When Jesus spoke about anxiety, He taught us that we are called to trust a very generous God. If God clothes the fields with grass and feeds the birds of the air, how much more will He be generous with us, His image bearers? It’s a lesson that’s not as much about the importance of our level of trust as it is about Who we are trusting and how generous He is with all of His creation.
Jesus also compared the way of the Gentiles, and their gods with them, to the way of the Lord. The Gentiles worry because their gods are ultimately powerless. The people of the Lord don’t need to worry because our God is both Creator and Sustainer. He called everything into existence and by His will we continue to live and breathe and have our being. So why would we fear starvation or worry about having clothes to wear?
It’s likely that none of us are afraid of death by starvation or exposure to the elements. We’re more likely to fear getting a painful diagnosis, being unable to afford our car payment, or needing the money to put our kids through college. Thankfully, God knows about our worries and He has already given us the cure. Instead of worrying, we’re told to “seek first His kingdom and His righteousness.”
Seeking doesn’t mean we have all the answers. As anxiety knocks on the door of our thoughts over and over, we can quiet those knocks by shifting our focus from needing answers about our own well-being to trusting that God has our best interest at heart. He never stops working for our maximum good.
When we seek first God’s kingdom and His righteousness, we’re walking in the footsteps of Jesus who “for the joy set before Him endured the cross, despising the shame” (Heb. 12:2) for the sake of the Kingdom that’s not built with hands because Jesus knew the Father is good and His mercy endures forever.
Quieting those anxious thoughts means trusting God so much that we turn from worry about ourselves and turn to wondering how we can honor God and His people.
This video from The Bible Project further explores the biblical concept of Generosity.
“Like arrows in the hand of a warrior, so are the children of one’s youth” (Psalm 127:4).
This week Chris, Livi, and I watched a great Christian movie on Netflix called Like Arrows. It’s about Biblical parenting. In this movie about Biblical parenting, the parents realize how critical intentionality and focus are when shaping and molding their kids’ lives. The movie pairs itself with a parenting course called Art of Parenting. The online video series for Art of Parenting is available for free here.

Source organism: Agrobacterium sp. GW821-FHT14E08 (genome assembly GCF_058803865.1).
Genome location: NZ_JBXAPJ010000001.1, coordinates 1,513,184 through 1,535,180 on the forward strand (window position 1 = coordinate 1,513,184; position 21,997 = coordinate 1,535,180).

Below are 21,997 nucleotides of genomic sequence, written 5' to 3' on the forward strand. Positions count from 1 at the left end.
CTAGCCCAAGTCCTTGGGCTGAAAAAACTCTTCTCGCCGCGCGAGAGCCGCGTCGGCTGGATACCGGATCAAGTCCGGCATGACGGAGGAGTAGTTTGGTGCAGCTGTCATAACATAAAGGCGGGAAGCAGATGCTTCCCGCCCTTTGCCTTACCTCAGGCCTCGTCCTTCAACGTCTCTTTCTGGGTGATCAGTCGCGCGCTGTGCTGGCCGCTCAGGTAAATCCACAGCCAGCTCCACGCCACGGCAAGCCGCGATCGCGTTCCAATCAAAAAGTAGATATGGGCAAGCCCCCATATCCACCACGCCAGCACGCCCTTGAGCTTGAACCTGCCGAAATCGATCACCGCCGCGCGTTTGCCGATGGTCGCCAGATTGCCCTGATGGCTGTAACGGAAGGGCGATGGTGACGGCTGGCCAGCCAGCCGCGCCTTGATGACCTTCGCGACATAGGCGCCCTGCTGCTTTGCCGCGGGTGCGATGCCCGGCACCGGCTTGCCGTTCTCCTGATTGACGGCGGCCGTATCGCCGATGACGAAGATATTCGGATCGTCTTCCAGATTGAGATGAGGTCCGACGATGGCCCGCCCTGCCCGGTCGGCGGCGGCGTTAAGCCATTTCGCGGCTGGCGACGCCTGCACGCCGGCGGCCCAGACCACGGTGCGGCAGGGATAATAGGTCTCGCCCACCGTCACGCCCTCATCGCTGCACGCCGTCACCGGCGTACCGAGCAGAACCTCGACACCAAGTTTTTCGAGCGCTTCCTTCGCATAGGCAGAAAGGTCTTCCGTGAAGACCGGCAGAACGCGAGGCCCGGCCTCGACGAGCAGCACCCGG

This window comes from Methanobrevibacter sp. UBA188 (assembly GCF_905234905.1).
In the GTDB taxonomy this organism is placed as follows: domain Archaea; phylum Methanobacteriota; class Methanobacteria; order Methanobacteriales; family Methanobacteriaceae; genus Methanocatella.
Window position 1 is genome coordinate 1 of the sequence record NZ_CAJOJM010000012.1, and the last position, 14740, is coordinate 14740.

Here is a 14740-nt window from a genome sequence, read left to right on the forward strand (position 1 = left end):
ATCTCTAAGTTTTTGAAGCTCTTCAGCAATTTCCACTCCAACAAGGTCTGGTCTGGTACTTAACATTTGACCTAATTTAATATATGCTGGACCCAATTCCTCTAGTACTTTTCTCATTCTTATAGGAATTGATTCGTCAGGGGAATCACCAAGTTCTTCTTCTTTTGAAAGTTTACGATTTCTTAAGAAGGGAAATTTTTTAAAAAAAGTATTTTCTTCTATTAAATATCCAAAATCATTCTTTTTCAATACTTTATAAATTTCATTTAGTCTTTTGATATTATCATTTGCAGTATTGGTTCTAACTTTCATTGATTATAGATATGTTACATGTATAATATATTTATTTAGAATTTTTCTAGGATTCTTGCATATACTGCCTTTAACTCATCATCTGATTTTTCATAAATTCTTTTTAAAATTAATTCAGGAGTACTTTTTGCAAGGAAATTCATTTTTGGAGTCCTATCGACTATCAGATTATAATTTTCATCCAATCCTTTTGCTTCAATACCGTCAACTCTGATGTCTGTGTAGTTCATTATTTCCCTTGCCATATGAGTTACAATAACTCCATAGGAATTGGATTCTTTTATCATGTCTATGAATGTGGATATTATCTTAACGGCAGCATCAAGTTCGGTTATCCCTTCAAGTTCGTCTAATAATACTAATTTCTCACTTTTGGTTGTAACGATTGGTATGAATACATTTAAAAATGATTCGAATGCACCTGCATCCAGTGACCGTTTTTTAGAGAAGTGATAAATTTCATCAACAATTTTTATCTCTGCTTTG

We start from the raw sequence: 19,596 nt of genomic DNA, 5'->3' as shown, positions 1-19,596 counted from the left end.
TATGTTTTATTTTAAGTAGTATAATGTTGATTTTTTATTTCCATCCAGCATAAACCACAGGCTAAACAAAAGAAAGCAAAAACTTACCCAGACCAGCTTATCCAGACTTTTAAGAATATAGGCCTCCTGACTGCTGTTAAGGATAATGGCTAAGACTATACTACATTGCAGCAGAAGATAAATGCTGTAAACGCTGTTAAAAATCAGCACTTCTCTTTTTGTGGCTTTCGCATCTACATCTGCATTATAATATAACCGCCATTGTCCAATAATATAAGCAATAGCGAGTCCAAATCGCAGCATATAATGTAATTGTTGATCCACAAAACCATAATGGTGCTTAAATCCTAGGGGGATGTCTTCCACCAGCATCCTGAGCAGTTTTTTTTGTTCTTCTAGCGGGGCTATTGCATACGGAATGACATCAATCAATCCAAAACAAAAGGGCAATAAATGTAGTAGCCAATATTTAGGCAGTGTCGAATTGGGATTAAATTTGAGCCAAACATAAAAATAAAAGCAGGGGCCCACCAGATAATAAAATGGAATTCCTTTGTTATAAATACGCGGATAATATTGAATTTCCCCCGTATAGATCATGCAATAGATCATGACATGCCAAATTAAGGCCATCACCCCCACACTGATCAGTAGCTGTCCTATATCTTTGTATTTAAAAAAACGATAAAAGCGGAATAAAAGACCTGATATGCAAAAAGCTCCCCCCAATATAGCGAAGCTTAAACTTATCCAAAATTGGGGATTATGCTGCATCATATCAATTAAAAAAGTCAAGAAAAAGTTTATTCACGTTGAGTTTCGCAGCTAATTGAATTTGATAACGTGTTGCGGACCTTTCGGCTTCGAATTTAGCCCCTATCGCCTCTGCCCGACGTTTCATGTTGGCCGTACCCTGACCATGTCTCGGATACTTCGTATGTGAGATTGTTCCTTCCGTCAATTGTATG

As we look forward to this Sunday’s lesson for the kids, the Israelites crossing the Jordan, we are reminded how crucial our role is as parents to lead our kids daily to the Lord. The Red Sea generation turned from God and sent their kids over the Jordan. in large part, without them. May we be parents so close to Christ that our kids will follow Him as they follow us.
You are doing important work! I pray the Lord gives you the grace and wisdom you need to minister in the lives of each of your children as unto Him.
Waiting. Ugh. Waiting is not on my list of favorite things. Raindrops on roses and whiskers on kittens I’ll take, but you can keep the waiting. Waiting is difficult. Waiting is lonely. Waiting feels like we should be doing something, but we’re often powerless to do anything. But waiting can produce in us a desire for the guidance and comfort of God.
When he saw the destruction of Jerusalem, knowing that God had promised salvation for his people, Jeremiah meditated on the faithfulness of God and wrote: “It is good that one should wait quietly for the salvation of the LORD” (Jeremiah 3:26). While Jerusalem burned, Jeremiah realized it is better to wait for God to save. A building can be spared, people can live a little longer, but actually being saved for all eternity is a work that only God can do. So Jeremiah, even though he didn’t want to wait for it, knew that waiting for God’s salvation was his only lasting hope.
On Saturday after her dead Master and Teacher was taken off the cross and buried in a tomb, Mary had to wait for the day to pass. She had to wait for Sabbath until she could get to the tomb and anoint the body of the Lord. While the Bible doesn’t describe any events from this day, we can wonder. Did she understand why Jesus had been crucified? Was she imagining ways she could have helped Him escape the city? Did she wonder why Jesus’ disciples ran away? She most likely had a lot of questions to accompany her unimaginable grief. But I also imagine the Holy Spirit comforted her like never before as she waited to visit the body of her Lord on Sunday morning. Like Jeremiah, perhaps she began to realize how good it is to wait on the salvation of the Lord.
And, of course, she didn’t have to wait long.
“Weeping may last for the night, but a shout of joy comes in the morning” (Psalm 30:5).
Sunday morning revealed what Saturday obscured. Her Lord was alive!
Instead of anointing Him, He would later anoint her with the Holy Spirit and use her story to minister to many throughout the millennia. She wasn’t forgotten. She wasn’t alone. Though she was powerless, she entrusted herself to the One who has all power. Mary’s attempt was to bless Jesus, even in His death, yet He had the power to bless her beyond her wildest imagination. She waited on the Lord through the longest day of waiting in her life. And her joy was unmatched when she saw the resurrected Christ. She got to see Christ, hold Him, and tell others about Him after waiting for Him. The waiting was difficult. The waiting was lonely. But the waiting wasn’t wasted. How to respond? What do you find yourself waiting for at the moment? To what do you cling in periods of waiting? In the midst of times of waiting, it’s important to both look back and look forward. Look back by remembering how God has provided in the past. Look forward to the promises of what is to come.